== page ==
Jail Bird

I was looking down at the yard from the third tier. The guys who had been playing a pick-up game of basketball were now tramping through the perennials.

“What the heck?” I said. After seven years in prison, I felt protective of the flower bed. It was an island of green in a sea of concrete. I hurried down the metal stairs. When I got closer, it was obvious they were looking at something under a clump of Shasta daisies. 

“What’s going on?” I asked. 

“There’s a bird in there and it can’t fly.”

I crouched to look under the leaves. A tiny yellow warbler huddled against the stems. I reached for it. It flew under a clump of purple coneflowers. I reached again. It flew to the base of the cellblock’s twenty-foot wall and cowered there. This time I sccoped it up. It didn’t struggle in my hand. I took it back to my cell and looked it over. It was bright-eyed and alert. There were no obvious injuries. I stroked its head with one finger.

“Maybe it’s young,” I thought, “just learning to fly. Maybe it glided over the wall from the hill beyond and now can’t get out.” I knew the feeling.

The bird was a tiny jewel. It had rusty cheek patches. Its bright yellow belly was decorated with black stripes. Those stripes reminded me of an old-time prison uniform. But this was no ordinary jailbird.

There’s no lack of birds in prison. Flocks of pigeons populate the yard.  Monotonous in their grey and white garb, they settle in like lifers. They roost in the razor wire and soil the metal stairs with droppings. Unfazed by plastic owls set to guard the rooftops, the birds strut and squabble and copulate in public without shame.

Hawks come to prison to hunt the pigeons. Sometimes a couple of black-uniformed crows chase away a predator, tailing the larger bird, worrying it with raucous cries. But when the crows aren’t on patrol, the hawks cut a victim out of the panicked flock. I once watched a red-tail take down a pigeon in mid-flight with an explosion of feathers.

No, it wasn’t birds we lacked in here, it was trees.  Not one tree was permitted to grow inside the perimeter fence. Along with the trees were banished all the forest birds.  I missed them: chickadees, junkos, grosbeaks, siskins, nuthaches, vireos, finches, woodpeckers, scarlet tanangers, cedar waxwings. I even missed the bullying bluejays. It was several years before this part of my punishment began to sink in, to start an ache deep inside.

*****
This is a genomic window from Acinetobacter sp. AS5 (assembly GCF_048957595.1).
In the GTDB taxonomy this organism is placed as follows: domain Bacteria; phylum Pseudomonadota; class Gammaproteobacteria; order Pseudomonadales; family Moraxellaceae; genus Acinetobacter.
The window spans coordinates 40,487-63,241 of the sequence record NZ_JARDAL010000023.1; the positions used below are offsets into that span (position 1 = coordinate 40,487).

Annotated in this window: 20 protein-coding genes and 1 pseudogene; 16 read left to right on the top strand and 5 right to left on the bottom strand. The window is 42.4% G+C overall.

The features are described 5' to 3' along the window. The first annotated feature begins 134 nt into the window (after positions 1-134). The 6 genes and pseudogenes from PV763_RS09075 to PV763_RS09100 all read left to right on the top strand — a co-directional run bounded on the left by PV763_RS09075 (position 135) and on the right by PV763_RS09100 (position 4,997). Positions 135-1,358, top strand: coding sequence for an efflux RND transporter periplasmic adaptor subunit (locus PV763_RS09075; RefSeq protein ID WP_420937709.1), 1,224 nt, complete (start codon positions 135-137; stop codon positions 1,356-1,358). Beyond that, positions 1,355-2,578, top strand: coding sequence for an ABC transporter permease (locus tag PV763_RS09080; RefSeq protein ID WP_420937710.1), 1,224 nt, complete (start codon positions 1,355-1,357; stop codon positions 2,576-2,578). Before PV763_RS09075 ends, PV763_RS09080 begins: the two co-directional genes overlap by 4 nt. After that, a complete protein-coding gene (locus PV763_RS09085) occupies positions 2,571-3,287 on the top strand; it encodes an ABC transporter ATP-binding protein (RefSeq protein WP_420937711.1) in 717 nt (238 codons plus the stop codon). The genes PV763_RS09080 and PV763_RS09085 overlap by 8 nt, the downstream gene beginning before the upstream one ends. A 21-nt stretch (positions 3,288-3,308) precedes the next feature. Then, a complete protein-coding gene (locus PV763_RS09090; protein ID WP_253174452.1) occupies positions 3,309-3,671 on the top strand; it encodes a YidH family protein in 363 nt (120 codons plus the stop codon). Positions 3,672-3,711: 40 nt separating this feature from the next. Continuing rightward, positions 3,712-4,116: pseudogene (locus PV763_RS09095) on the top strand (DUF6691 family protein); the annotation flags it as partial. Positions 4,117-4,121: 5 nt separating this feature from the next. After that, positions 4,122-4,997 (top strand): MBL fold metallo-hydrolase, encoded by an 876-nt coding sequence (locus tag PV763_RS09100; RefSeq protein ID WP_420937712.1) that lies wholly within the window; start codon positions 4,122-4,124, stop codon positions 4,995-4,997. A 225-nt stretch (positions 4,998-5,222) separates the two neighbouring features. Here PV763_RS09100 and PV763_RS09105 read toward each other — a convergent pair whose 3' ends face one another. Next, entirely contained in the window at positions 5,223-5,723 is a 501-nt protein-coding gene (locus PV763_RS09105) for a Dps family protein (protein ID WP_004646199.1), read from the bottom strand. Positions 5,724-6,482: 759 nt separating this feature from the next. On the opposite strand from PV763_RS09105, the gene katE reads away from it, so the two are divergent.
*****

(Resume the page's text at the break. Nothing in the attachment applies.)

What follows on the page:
But here was a warbler, a beautiful wild thing. I held it in my hand. I prepared a cardboard box and lined it with a state-issue towel. Then I went looking for John and his Petersons Field Guide to Birds. Together we poured over the pictures of warblers, comparing wing bars and rump colors. We decided our bird was a male Cape May Warbler, Dendroica tigrina.

What should I do? I toyed with the idea of making him a pet, a companion in captivity. No, I couldn’t do that. What would I feed him? Besides, it wouldn’t feel right to keep such a beautiful thing caged. 

 I carried my charge to the Unit Manager’s office on the ground floor.

“What have you got there, Horner?” she asked.

I opened my hand enough for her to see. “It’s a young warbler. It was hiding in the flower bed.”

“Can’t it fly?”

“It can, but not well enough to get over the wall.  I thought maybe someone could take it out of here.”

She shook her head. “I think you should put it back where you found it.” 

“But, it will die.”

She shrugged. “I’m a great believer in letting nature take its course.”

On the way back to my cell, I wondered what was natural about abandoning anything to die in this wasteland of concrete and razor wire.

The warbler hopped around in its box. Every now and then it would let out a vigorous cheep. I had to get this jailbird out of the slammer. But I would need help. Most successful escapes involve an accomplice on the outside. I ran through a mental list of sympathetic staff. I settled on Kathy as the most likely candidate. She was a civilian employee in the Bureau of Programs. And she was an animal lover, always talking about her dogs.

The office was on the third floor of the Industries Building in the North Yard. The yard was separated from the general population. It had too many tools and machines. I’d have to pass through a security checkpoint to get in. The guards would certainly balk at my bringing in a bird. Contraband, they would call it.

I rummaged through my footlocker for an empty toilet paper roll.  I saved them to make mailing tubes for my drawings. I closed one end of the tube with paper and scotch tape. I slid the warbler in and closed the other end.  I poked some hole in the paper for air, then slipped the tube into the pocket of my prison issue jeans jacket. 

As I joined the line at the North Yard gate, I couldn’t help fidgeting. I kept my hands in my pockets. I prayed the bird would keep quiet.

After a cursory pat down, I was in. I mounted the stairs to the office, hoping Kathy was there.

“Kathy,” I said, “I‘ve got something to show you.”

I untaped the tube and slid the warbler into my hand. He blinked and looked around inquisitively. Kathy’s eyes lit up.

“Oh, it’s so cute! Where did you get it?”

I told her, then lowered my voice to ask if she would take him out. We both knew this was a violation of prison rules. New Hampshire D.O.C. Policy and Procedure Directive number 2.16 - “No employee shall accept anything from persons under departmental control or extend to them any favors without permission of the Commissioner.”

“Of course I will,” she said conspiratorially, and winked.

We laughed.

At the end of the day, Kathy slipped the tube and its cargo into her coat pocket and walked out.

I heard the escapee disappeared into the woods later that day.